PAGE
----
I'd like to point out a common misconception related to the Champagne cork. As incorrectly mentioned in the otherwise excellent writeup about the wine, the cork is not mushroom-shaped prior to closure.

The Champagne cork is originally cylindrical but differs from other corks being longer and considerably wider in diameter. More compression is used to insert the cork about 44mm into the bottle, leaving an exposed portion above the neck of bottle for the cage to grip. The conical nature of the inside of the Champagne bottle will result in the lower portion of the cork deforming into a conical shape as the pressure of the wine inside attempts to force it out of the bottle while it is retained from doing so by the wire cage. In my personal experience with sparkling wine, pressure gauges inserted into a random sample of the bottles undergoing second fermentation, the pressure reaches a peak of 6bar (about 80psi) prior to degorgement, enough to deform a cork over an extended period of time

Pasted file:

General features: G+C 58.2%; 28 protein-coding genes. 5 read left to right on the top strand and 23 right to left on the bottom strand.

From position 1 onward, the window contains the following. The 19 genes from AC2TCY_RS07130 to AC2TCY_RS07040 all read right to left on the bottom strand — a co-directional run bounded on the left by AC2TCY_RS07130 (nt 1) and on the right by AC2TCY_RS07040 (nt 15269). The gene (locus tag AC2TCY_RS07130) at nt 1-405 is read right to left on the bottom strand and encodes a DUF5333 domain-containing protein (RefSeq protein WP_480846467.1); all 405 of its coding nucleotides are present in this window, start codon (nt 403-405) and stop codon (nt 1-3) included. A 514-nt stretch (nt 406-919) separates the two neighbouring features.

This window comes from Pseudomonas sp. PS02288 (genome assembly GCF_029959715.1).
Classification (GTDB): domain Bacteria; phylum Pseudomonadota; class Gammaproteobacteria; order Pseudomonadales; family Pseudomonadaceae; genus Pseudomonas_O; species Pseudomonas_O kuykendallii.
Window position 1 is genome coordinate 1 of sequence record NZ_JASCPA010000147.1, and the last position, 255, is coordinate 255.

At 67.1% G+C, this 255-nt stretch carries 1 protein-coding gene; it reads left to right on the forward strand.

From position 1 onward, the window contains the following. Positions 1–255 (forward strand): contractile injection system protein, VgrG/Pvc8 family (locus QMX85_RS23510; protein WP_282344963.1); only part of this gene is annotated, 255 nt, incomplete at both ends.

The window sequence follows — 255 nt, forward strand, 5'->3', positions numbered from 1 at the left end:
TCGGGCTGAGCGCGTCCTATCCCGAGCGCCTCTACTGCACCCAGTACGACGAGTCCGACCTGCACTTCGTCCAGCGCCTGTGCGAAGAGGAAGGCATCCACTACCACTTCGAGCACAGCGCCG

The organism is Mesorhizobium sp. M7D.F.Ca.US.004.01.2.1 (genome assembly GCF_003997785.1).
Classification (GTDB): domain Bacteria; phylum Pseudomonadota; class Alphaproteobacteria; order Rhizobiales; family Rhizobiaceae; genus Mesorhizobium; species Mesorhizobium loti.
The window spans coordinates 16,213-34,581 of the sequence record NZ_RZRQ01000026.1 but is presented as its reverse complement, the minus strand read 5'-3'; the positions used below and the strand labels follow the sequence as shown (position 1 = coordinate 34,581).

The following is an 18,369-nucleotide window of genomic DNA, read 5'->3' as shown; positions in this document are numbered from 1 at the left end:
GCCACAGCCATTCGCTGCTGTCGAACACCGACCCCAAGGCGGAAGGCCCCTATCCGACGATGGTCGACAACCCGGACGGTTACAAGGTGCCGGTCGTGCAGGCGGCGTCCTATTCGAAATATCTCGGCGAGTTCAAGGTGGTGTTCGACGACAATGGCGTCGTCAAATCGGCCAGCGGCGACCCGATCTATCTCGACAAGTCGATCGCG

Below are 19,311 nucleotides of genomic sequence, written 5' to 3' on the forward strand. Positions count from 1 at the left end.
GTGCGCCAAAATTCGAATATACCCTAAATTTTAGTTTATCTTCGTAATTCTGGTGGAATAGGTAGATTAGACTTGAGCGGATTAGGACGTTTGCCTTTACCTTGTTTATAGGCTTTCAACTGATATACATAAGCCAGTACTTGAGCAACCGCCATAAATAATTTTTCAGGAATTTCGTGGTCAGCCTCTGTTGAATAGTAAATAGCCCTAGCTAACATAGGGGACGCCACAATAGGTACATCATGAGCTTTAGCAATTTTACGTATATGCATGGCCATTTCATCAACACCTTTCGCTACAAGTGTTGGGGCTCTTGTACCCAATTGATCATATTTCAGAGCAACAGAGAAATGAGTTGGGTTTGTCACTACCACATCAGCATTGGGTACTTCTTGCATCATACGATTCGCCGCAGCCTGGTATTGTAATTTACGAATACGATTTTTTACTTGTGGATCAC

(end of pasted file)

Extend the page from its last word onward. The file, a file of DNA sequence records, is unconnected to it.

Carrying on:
On a final note, recent trends have favoured a twin-top cork, one where the body of the cork utilises agglomerate cork with two discs of natural cork at the top and bottom. Agglomerate cork withstands more pressure while the natural cork in contact with the wine absorbs liquid and expands, improving the seal with the bottle wall.